Back in Black

written by Omar Sullivan, former Civic Engagement Intern 2023

Checking out the Black Lodge after its long-anticipated return

My first punk show was a grimy, chaotic mess, and I loved every second of it. I was sixteen and still hadn’t quite nailed the “look” yet, dressed half in my Black Flag tee and half in gym shorts and sneakers. My friend took me to the venue, a now defunct spot off Broadway known as “The Nuthole.” We both forgot ear plugs, so he instructed me to ball up paper towels, spit on them to get them wet, and stick them in my ears instead. Looking back, we totally could have just used water instead of spit, but at the time it was an appropriately gross workaround. 

“I still remember the second punk show I ever went to” admittedly doesn’t have quite the same ring to it as “the first,” but it had a much larger impact on my involvement in the punk scene as a teenager. I went to the Black Lodge, a completely unmarked venue that you had to “ask a punk” to get its location. But despite its unassuming facade, the interior was absolutely nuts, with hieroglyph-covered murals all over the wall of the hallway leading to a stage beneath giant paper mache stalactites. That show was my first time being in a mosh pit, and I remember it being equal parts terrifying and thrilling. I discovered the Black Lodge at the perfect time, around when I started getting into really extreme music, and it rapidly became my go-to place to see local metal and hardcore bands. 

As a teenager, I went to more shows at the Black Lodge than at any other Seattle venue combined. I think that smelling all the cigarette smoke outside of the venue permanently altered my brain chemistry, as I still get a pavlovian response where I think about punk shows any time I smell cigarettes. Even though almost everyone at those shows was significantly older than me, the Black Lodge still had a strong “all-ages” ethos. Having a space like this was huge because it meant that teens like me who wanted to get into punk and metal would never be gatekept out of the scene on account of our age.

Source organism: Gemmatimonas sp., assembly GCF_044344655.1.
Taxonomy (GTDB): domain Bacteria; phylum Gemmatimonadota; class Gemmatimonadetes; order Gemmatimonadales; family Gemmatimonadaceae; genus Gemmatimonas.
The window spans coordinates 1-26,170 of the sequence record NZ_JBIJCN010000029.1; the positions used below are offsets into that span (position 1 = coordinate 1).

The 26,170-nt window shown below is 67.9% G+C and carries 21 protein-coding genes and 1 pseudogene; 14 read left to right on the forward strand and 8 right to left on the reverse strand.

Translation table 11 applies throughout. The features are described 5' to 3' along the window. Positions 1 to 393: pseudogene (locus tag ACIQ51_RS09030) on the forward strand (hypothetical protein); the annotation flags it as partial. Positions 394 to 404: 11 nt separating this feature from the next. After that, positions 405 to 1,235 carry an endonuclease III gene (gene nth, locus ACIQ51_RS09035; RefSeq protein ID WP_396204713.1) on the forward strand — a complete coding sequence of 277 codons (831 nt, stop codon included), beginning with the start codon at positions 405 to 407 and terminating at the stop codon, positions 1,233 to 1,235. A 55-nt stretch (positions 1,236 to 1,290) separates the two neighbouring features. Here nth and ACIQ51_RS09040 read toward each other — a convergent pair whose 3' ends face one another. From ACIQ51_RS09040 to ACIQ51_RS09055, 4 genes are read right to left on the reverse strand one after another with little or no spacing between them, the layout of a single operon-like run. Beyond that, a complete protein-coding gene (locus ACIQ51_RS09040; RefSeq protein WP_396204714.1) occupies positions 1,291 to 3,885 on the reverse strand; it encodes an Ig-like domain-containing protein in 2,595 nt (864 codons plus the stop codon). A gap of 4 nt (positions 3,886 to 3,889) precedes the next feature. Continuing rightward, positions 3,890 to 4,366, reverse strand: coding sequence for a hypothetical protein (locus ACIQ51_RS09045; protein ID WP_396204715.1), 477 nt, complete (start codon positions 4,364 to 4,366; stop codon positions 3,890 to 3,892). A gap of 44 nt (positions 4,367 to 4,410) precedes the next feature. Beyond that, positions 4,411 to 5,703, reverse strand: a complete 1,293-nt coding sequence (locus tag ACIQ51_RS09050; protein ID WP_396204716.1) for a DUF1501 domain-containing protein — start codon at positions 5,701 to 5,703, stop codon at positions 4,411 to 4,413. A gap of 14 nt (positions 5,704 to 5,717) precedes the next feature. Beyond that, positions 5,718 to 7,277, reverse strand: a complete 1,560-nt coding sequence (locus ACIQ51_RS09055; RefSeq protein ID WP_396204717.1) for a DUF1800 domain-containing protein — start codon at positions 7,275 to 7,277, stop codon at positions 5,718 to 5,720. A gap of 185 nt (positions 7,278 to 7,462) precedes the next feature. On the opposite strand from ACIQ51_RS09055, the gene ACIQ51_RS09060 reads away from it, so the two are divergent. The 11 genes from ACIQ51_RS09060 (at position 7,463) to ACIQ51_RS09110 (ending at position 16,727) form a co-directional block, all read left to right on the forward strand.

The Black Lodge obviously meant a lot to me. Which is why I was worried when it seemed like it was closing its doors for good during the pandemic. I kept checking its social media to see if there was any news, but all I could find was the last update that it was looking for donations to stay afloat. I tried to hold out hope that it would reopen once COVID was over, but the radio silence wasn’t a good sign. And then the Vera Project announced that it was reviving the venue. 

I ended up interning at Vera around the time that the Black Lodge reopened. I actually found out about the job while investigating how the reopening process was coming along. So it feels like kind of a full-circle moment to be writing about it now! I wanted to check out what they’d done with the place and see how it compared to the old Black Lodge, so I went to a couple of shows there. Here’s what it’s like: 

While the outside of the venue is more or less the same, the inside couldn’t be more different. They completely flipped around the functions of the two sides of the venue. While the old Black Lodge was half-punk venue, half-living space, the old Lo-Fi Lounge is now the new venue. The old bedrooms have been converted into a practice space for local bands. The decor inside is completely different now as well. The stage has been painted like the Twin Peaks venue where the Black Lodge derives its namesake. I saw the old Victory Lounge sign displayed on one of the walls, a fitting tribute to the venue that used to be next door.